Unitarian Universalist Fellowship of the Mendocino Coast
Esse ( January 2009 )
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"Esse" - as self-confessed crossword puzzle addict, this word appears regularly in my life. It's Latin for "being" ... one of those esoteric words frequently appearing in crosswords because of their need for lots of e's and s's.
It's come to have a special benefit for me. I use it, along with other little reminders I've chosen that pop up in life, to redirect my consciousness - my approach to life (at least at that moment) - to the importance of 'being' rather than 'doing.'
In our American culture which values accomplishment so highly, it takes concerted effort to live our lives more fully as human 'beings' rather than human 'doers.'
Do you spend too much of your life doing, rather than just being? Some of the hallmarks would be mind chatter that doesn't stop; waking up and immediately thinking of the tasks to be done that day; a 'to-do' list that always remains full; difficulty just being quietly alone; too much busy-ness and motion.
If good grades were more valued than the joy of learning and 'just being a kid' in your childhood, the pattern was likely established early.
When we're fully in that state of just 'being,' it feels as if we're in a state of grace. Precious and wonderful, we feel "at one" with the experience: our minds quiet, our breathing deepens, and our bodies hum; time becomes elastic; ... and life (being alive and having this moment) feels exquisite.
One of Buddhism's great gifts is its focus on living as completely "in the here and now" as possible, using the twin practices of meditation and mindfulness to be more fully present.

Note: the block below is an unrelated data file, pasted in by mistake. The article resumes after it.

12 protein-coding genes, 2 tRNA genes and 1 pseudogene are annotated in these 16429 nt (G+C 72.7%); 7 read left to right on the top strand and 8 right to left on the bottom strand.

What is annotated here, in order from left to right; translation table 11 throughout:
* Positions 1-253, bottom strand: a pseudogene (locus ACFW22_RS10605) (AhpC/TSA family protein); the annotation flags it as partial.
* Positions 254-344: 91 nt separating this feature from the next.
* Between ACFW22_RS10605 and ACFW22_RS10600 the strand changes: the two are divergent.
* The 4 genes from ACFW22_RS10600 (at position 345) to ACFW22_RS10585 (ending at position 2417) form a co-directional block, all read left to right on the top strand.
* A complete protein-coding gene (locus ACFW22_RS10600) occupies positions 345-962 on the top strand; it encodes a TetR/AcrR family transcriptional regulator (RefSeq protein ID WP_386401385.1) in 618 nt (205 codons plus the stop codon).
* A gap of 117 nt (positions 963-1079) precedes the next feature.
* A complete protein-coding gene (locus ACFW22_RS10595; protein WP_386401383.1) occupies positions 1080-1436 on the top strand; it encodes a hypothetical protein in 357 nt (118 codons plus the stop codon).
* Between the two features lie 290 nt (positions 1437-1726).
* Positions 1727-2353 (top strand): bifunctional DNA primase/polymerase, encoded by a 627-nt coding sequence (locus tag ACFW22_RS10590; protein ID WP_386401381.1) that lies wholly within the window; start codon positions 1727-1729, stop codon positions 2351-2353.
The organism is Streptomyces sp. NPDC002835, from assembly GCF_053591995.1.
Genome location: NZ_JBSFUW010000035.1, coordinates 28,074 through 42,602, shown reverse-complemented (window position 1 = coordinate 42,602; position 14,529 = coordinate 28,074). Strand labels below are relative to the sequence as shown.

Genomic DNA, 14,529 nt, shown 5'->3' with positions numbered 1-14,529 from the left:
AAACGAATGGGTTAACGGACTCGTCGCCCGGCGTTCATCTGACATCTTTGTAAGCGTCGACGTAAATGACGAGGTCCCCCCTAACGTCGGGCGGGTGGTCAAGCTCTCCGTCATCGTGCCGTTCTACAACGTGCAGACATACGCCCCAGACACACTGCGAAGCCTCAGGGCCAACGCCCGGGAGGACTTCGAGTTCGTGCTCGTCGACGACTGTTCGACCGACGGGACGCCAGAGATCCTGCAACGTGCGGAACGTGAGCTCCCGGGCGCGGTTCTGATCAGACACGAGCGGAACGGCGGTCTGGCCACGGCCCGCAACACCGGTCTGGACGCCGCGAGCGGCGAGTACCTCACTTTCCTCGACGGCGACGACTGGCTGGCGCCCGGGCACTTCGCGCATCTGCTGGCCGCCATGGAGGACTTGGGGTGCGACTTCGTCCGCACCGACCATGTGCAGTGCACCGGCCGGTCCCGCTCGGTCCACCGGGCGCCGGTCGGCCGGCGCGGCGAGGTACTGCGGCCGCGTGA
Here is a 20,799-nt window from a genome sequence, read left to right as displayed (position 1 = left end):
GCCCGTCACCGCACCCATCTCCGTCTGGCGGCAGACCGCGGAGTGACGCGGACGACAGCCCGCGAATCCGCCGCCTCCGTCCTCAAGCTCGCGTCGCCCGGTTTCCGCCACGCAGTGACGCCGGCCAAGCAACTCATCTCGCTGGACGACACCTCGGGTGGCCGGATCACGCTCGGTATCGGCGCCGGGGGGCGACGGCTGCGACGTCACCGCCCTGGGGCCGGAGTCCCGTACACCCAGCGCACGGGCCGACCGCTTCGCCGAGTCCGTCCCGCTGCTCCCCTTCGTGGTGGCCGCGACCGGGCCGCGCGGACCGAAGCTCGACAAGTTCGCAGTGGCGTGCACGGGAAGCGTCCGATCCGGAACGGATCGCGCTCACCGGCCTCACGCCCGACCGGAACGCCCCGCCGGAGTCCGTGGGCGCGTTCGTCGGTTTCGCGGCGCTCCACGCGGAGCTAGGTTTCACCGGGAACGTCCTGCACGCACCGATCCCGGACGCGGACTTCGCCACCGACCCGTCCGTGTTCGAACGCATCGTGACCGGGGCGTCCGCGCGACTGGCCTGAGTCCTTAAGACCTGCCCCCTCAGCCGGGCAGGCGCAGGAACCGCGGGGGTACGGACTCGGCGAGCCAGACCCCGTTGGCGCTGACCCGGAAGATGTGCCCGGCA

We'll be having an entire Sunday service devoted to this worthy subject in the spring, but for now, may I invite you to make one of your New Year's 'resolutions' the goal of spending more of your life 'being' rather than 'doing.' Just wanting that, of course, is the first and most powerful thing you can do to begin having it.
But also, following the Buddhist precepts, break the 'get-up- and-go' syndrome by beginning your day with a 5-10 minute meditation ... and at the end, declaring in that deep quiet you're in your intention to be as fully present as possible during the day. Embedded in that deeper consciousness, it will likely bubble up throughout your day.
Also, may I suggest using triggers or signals in daily life that will remind you to stop, pause, get out of your head and motion, and fully 'be' in that moment, with whatever activity you're involved with at that moment (creating mindfulness) - like the "esse" reminder for me. Before meetings or social encounters, I try to pause and remind myself to 'fully be' with the other person. The Buddhists use going through doorways as their trigger ... every door passed through, a reminder to "get out of their head," and return to their 'being' consciousness (because it happens so often during a day, I'm told). What would work for you?
No question, the more moments in our days we have enjoying that sweet state of being fully present, the more alive, happy, and living out of our fullest potential we become.
A Happy New Year of rich being to you!
This is one in a series of essays on spirituality by Rick Childs, lay leader
of the Unitarian Universalist Fellowship of the Mendocino Coast. You may want to:
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